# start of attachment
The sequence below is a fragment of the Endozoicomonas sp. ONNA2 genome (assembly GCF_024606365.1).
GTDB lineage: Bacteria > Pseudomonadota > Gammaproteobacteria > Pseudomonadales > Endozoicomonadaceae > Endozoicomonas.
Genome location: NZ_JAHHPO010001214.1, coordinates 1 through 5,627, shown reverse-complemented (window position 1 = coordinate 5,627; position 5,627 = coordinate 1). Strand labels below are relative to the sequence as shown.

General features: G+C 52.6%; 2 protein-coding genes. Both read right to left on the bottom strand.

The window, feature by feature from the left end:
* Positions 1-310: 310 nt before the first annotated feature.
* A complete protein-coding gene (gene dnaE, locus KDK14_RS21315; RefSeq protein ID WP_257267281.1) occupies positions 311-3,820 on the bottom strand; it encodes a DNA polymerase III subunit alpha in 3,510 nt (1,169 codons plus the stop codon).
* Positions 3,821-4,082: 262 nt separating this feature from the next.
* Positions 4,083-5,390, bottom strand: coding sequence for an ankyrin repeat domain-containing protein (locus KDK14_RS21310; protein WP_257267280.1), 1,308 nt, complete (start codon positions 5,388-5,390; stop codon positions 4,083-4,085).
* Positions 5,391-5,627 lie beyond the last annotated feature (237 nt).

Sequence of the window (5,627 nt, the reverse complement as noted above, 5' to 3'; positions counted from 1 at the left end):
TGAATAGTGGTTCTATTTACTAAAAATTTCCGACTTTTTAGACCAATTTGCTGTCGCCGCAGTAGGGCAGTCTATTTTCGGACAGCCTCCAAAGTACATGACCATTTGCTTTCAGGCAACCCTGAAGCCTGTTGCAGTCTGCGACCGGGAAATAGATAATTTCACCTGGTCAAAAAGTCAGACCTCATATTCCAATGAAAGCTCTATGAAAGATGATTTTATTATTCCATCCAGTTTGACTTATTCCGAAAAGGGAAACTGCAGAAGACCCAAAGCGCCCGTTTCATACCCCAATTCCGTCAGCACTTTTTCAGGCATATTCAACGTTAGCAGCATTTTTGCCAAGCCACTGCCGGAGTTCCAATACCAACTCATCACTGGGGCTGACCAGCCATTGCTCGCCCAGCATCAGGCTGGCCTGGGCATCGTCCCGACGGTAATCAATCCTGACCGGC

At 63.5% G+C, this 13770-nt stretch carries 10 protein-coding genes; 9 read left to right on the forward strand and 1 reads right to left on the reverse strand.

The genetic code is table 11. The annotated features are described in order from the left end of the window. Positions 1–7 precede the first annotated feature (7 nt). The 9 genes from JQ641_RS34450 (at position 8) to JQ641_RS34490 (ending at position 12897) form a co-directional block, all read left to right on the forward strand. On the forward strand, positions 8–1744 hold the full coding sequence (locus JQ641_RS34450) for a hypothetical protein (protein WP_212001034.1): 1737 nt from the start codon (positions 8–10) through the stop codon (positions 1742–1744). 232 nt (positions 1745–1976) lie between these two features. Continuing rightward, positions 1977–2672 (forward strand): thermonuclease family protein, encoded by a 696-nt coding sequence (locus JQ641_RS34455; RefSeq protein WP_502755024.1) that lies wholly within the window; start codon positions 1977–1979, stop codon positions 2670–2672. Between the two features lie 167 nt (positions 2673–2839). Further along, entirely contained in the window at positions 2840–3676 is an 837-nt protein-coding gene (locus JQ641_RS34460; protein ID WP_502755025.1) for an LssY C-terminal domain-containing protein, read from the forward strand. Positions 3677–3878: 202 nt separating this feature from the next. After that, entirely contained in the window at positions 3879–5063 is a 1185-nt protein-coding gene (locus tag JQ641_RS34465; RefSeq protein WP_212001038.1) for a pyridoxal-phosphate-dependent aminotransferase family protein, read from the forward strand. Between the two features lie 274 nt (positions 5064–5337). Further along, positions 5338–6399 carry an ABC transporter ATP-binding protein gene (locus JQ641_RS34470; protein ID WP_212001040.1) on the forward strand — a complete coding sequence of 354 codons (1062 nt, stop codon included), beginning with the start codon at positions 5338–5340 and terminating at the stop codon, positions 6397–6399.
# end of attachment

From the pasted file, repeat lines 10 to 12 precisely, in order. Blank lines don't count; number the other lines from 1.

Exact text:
* Positions 5,391-5,627 lie beyond the last annotated feature (237 nt).

Sequence of the window (5,627 nt, the reverse complement as noted above, 5' to 3'; positions counted from 1 at the left end):
TGAATAGTGGTTCTATTTACTAAAAATTTCCGACTTTTTAGACCAATTTGCTGTCGCCGCAGTAGGGCAGTCTATTTTCGGACAGCCTCCAAAGTACATGACCATTTGCTTTCAGGCAACCCTGAAGCCTGTTGCAGTCTGCGACCGGGAAATAGATAATTTCACCTGGTCAAAAAGTCAGACCTCATATTCCAATGAAAGCTCTATGAAAGATGATTTTATTATTCCATCCAGTTTGACTTATTCCGAAAAGGGAAACTGCAGAAGACCCAAAGCGCCCGTTTCATACCCCAATTCCGTCAGCACTTTTTCAGGCATATTCAACGTTAGCAGCATTTTTGCCAAGCCACTGCCGGAGTTCCAATACCAACTCATCACTGGGGCTGACCAGCCATTGCTCGCCCAGCATCAGGCTGGCCTGGGCATCGTCCCGACGGTAATCAATCCTGACCGGC